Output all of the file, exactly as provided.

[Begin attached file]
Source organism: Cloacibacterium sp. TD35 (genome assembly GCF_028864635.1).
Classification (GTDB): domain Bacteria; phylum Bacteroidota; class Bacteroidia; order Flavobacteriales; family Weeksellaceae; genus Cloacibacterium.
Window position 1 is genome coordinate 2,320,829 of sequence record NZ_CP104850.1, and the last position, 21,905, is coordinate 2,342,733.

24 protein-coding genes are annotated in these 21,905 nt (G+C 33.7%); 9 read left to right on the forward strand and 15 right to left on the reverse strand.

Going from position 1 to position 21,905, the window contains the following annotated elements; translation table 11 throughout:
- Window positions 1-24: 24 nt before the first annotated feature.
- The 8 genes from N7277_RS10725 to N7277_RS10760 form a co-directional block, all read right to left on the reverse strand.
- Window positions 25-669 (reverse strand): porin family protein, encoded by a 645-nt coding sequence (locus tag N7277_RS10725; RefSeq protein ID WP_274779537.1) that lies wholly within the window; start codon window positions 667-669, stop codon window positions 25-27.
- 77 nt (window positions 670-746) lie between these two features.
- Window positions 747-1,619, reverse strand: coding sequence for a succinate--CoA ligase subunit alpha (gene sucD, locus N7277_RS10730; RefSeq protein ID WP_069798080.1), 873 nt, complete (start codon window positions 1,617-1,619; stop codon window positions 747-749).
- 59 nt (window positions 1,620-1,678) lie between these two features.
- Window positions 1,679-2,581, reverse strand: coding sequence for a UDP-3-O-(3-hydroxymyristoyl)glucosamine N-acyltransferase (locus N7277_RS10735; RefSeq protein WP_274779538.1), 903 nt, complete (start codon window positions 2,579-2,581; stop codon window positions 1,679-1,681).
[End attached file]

Source organism: Cloacibacterium sp. TD35 (genome assembly GCF_028864635.1).
Classification (GTDB): domain Bacteria; phylum Bacteroidota; class Bacteroidia; order Flavobacteriales; family Weeksellaceae; genus Cloacibacterium.
Window position 1 is genome coordinate 2,320,829 of sequence record NZ_CP104850.1, and the last position, 21,905, is coordinate 2,342,733.

24 protein-coding genes are annotated in these 21,905 nt (G+C 33.7%); 9 read left to right on the forward strand and 15 right to left on the reverse strand.

Going from position 1 to position 21,905, the window contains the following annotated elements; translation table 11 throughout:
- Window positions 1-24: 24 nt before the first annotated feature.
- The 8 genes from N7277_RS10725 to N7277_RS10760 form a co-directional block, all read right to left on the reverse strand.
- Window positions 25-669 (reverse strand): porin family protein, encoded by a 645-nt coding sequence (locus tag N7277_RS10725; RefSeq protein ID WP_274779537.1) that lies wholly within the window; start codon window positions 667-669, stop codon window positions 25-27.
- 77 nt (window positions 670-746) lie between these two features.
- Window positions 747-1,619, reverse strand: coding sequence for a succinate--CoA ligase subunit alpha (gene sucD, locus N7277_RS10730; RefSeq protein ID WP_069798080.1), 873 nt, complete (start codon window positions 1,617-1,619; stop codon window positions 747-749).
- 59 nt (window positions 1,620-1,678) lie between these two features.
- Window positions 1,679-2,581, reverse strand: coding sequence for a UDP-3-O-(3-hydroxymyristoyl)glucosamine N-acyltransferase (locus N7277_RS10735; RefSeq protein WP_274779538.1), 903 nt, complete (start codon window positions 2,579-2,581; stop codon window positions 1,679-1,681).